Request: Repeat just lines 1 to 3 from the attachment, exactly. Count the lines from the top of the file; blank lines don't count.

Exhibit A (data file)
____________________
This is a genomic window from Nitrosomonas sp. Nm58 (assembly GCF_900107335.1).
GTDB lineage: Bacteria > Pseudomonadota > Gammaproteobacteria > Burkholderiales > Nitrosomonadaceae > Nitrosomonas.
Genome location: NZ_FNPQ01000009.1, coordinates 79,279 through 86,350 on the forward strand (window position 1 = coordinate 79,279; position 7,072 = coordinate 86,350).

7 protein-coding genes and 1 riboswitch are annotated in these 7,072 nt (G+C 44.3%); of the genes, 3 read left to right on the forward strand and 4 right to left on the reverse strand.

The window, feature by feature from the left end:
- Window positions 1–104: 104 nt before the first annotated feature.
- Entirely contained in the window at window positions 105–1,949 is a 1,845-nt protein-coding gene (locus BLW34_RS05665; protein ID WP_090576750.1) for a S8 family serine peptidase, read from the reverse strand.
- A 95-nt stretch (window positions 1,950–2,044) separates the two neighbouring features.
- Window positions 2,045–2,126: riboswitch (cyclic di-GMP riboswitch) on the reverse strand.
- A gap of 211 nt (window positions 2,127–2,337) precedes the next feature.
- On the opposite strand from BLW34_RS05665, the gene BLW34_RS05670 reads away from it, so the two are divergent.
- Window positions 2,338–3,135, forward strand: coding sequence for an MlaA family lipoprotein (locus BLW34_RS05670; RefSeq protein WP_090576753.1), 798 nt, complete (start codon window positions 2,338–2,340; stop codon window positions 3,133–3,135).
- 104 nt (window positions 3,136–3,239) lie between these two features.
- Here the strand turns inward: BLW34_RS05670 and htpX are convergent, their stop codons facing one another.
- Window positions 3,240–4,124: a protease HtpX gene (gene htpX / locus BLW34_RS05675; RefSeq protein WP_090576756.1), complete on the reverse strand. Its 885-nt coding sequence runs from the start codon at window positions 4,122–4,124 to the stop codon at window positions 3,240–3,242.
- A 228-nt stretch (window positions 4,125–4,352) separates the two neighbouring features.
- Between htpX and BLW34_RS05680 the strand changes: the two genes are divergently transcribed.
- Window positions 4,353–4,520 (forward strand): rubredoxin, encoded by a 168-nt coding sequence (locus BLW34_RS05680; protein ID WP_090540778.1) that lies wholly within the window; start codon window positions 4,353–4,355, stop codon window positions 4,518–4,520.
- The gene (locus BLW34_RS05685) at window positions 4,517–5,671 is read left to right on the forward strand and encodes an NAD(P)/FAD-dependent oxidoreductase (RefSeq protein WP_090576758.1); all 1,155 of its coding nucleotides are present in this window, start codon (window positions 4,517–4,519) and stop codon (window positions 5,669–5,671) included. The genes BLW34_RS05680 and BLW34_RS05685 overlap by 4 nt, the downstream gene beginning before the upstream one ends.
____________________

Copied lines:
This is a genomic window from Nitrosomonas sp. Nm58 (assembly GCF_900107335.1).
GTDB lineage: Bacteria > Pseudomonadota > Gammaproteobacteria > Burkholderiales > Nitrosomonadaceae > Nitrosomonas.
Genome location: NZ_FNPQ01000009.1, coordinates 79,279 through 86,350 on the forward strand (window position 1 = coordinate 79,279; position 7,072 = coordinate 86,350).